William V. Liuzza

May 1, 2022

EnergeiaWorks Blog

Job Growth in Offshore Wind. Job Loss in Solar?

As I pondered what to write about in April, I couldn’t decide between two important topics within renewable energy job news: ‘job growth’ in offshore wind or potential ‘job loss’ in solar? Ultimately, I decided that since they are both very immediate, I will address both now with our subscriber base of 17,000 clean energy professionals. Thanks for staying with me here.

77,000 jobs in 8 years!

I just returned yesterday from the International Offshore Wind Partnering Forum (IPF) in Atlantic City, NJ. So much optimism! So much opportunity! Better late than never, the US is finally developing, engineering, constructing, and even presently operating an offshore wind industry. While we’re 20 years behind Europe, we’ll be catching up quickly thanks to the Biden Administration’s 30GW by 2030 initiatives. Currently, only seven turbines are spinning on our side of the Atlantic Ocean (30MW), but two projects are under construction, with many more in the development phase. In addition, the Bureau of Ocean Energy Management (BOEM) just recently sold six leases in the New England and Mid Atlantic and put out an RFI for Oregon and the Central Atlantic region.

An entire supply chain needs to be established and the workforce needs to be trained. All states are pushing for local hiring and US manufacturing. As such, New Jersey has launched the New Jersey Wind Port that will generate $500M in revenue in Salem County, and is opening a manufacturing site in Paulsboro that will construct the massive 400′ long, 2,500 ton, 40′ in diameter steel foundations (yeah, read that again!). Ports up and down the east coast need to be expanded (and are starting to be expanded) to handle the size and weight of materials, equipment, and ships for the offshore wind industry. Transmission & Distribution lines and substations need to be upgraded and/or replaced (depending on who you talk to). This equates to the creation of 77,000 US jobs(!) for facilities that will power 10,000,000 homes on the east coast, and, most importantly, cut 78,000,000 tons of carbon dioxide emissions.

For the sake of comparison, let’s note that Europe currently has 25GW of offshore wind capacity (planning another 60GW by 2030) across 12 countries. This represents $31B worth of investment and 300,000 good-paying jobs. This is a higher number of jobs than the entire US solar industry. And, speaking of the solar industry…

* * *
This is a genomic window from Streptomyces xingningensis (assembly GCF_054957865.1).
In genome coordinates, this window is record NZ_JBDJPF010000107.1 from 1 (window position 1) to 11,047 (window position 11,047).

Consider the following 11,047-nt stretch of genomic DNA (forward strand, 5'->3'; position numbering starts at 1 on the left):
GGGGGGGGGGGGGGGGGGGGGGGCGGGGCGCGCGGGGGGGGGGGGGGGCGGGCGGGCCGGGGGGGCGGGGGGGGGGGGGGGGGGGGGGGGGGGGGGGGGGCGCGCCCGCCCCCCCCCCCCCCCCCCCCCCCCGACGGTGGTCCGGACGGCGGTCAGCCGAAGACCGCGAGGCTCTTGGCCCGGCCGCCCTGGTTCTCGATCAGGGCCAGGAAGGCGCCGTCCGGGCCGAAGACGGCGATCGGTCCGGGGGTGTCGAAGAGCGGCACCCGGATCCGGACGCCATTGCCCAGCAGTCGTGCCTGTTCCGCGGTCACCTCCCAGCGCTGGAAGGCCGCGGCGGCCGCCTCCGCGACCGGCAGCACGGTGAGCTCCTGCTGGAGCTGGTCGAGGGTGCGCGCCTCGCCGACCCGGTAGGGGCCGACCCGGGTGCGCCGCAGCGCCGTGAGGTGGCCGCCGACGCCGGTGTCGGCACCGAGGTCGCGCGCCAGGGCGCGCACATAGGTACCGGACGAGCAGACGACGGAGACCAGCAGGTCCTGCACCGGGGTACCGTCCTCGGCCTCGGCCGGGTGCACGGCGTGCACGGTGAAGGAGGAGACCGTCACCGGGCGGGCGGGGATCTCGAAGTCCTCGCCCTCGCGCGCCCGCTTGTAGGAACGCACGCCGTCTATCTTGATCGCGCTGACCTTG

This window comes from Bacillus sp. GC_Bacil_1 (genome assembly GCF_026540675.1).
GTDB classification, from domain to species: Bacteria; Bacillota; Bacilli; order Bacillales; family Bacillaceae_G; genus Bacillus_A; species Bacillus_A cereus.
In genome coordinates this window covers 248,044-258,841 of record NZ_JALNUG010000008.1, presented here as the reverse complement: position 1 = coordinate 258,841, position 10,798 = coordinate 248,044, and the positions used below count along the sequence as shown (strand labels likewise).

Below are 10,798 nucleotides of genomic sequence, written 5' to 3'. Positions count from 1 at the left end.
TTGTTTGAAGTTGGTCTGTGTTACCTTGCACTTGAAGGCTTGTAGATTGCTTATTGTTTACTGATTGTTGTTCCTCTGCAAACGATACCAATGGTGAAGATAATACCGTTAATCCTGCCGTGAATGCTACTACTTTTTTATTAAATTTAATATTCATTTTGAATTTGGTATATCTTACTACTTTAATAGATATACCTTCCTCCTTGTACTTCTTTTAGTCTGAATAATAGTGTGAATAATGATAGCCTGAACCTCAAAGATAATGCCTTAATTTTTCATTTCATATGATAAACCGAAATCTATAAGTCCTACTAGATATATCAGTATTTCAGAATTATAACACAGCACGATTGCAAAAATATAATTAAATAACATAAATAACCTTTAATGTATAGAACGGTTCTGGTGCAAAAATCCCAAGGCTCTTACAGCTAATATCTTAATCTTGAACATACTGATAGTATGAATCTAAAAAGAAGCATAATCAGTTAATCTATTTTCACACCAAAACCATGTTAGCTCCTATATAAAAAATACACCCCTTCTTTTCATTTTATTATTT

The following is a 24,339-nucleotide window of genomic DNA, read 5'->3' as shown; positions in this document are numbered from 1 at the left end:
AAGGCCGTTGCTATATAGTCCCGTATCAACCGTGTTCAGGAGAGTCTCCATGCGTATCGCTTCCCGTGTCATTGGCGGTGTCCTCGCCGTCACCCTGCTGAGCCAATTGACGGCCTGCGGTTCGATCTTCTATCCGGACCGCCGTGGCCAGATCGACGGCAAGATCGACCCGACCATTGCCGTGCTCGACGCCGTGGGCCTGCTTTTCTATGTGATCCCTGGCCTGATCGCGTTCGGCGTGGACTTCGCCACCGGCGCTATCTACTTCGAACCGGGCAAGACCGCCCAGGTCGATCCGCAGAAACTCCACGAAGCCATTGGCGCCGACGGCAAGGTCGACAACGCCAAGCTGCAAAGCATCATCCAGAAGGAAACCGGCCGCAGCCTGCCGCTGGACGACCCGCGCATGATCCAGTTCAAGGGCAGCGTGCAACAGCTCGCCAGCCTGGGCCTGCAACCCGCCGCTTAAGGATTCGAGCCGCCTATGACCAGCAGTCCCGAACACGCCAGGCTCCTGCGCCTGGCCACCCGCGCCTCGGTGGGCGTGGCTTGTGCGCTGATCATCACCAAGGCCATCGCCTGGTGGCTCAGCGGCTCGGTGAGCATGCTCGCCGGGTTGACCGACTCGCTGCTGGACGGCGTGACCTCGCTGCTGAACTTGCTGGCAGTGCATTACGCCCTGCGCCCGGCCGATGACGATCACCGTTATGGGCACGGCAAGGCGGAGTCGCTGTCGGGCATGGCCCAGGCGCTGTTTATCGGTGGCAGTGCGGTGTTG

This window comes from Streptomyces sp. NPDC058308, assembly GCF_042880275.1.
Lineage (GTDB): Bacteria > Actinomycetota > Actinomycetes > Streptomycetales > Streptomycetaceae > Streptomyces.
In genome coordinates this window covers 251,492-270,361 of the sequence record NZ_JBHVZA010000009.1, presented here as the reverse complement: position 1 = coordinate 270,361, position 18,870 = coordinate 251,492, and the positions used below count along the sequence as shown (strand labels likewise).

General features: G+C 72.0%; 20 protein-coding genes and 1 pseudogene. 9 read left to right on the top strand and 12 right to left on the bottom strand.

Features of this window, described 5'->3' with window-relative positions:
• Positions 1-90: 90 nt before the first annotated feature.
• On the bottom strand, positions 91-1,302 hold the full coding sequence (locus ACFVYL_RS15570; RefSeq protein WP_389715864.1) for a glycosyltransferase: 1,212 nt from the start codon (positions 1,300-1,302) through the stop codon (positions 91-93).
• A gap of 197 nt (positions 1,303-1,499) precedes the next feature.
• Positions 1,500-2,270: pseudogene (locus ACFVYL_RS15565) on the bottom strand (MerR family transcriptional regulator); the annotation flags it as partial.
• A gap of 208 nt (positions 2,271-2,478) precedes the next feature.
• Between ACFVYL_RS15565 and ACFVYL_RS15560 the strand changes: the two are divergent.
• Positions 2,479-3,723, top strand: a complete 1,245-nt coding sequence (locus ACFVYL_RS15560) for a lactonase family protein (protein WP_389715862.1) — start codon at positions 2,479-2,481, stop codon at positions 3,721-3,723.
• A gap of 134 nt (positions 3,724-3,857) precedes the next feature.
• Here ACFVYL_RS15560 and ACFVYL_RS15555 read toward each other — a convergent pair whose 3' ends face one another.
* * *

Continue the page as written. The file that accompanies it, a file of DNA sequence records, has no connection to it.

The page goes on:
100,000 jobs at risk?

According to the Solar Energy Industries Association (SEIA), yes, there are 100,000 US-based solar jobs at risk because of the Auxin Solar circumvention case sitting with the Commerce Department right now. If you ask Wood Mackenzie, the number is 70,000 jobs at risk, while the American Clean Power Association (ACP) cites 38,000 jobs. Regardless of who is correct – any of these figures represent a pretty substantial number of jobs.

80% of all solar projects in the US are currently experiencing delays or cancellations because of a supply chain shortage. My customers are project developers and EPCs, so I hear the stories first hand.

If you’re not familiar with the case, read more here. If you’ve been working in solar for as long as I have, you remember the uncertainty of the ITC expiring and what that did to job loss. If you’ve been working in wind energy for as long as I have, you remember what happened to the industry when the PTC wasn’t renewed speedily. Uncertainty kills investments (including development and construction) in an industry as small as ours. The longer it takes for the Commerce Department to make a decision, the more US-based jobs we will lose in the solar industry.

Now, I’ve underlined US-based jobs twice, for good reason! Even if it were possible to move all the southeast Asia solar manufacturing jobs to the US, it does not equal the potential job loss that we could experience being in limbo. Automation is king in scaling manufacturing in most industries (including solar) so I don’t envision US based solar factories employing 100,000 people anytime soon. Yes, local manufacturing is a good idea, but it can’t happen overnight. Show me another industry being put through the ringers like this. Show me another industry that has faced this amount of uncertainty and adversity. Because I can’t think of one.

But what can you do? For starters, fill out the survey from SEIA to provide the impact on your business from the Auxin Solar tariff petition. As a proud SEIA member, I can absolutely state that SEIA is lobbying on our behalf. Write to your local or state lawmaker! Secretary Granholm (DOE) and Secretary Raimonda (Commerce) are hearing from State Representatives and State Senators, but they need to hear it more and hear it often. We will lose thousands of US-based solar jobs if the Commerce Department waits until August to make a decision, and we will lose thousands of additional jobs if further tariffs are implemented upon our supply chain. Use your voice for the good of the solar industry.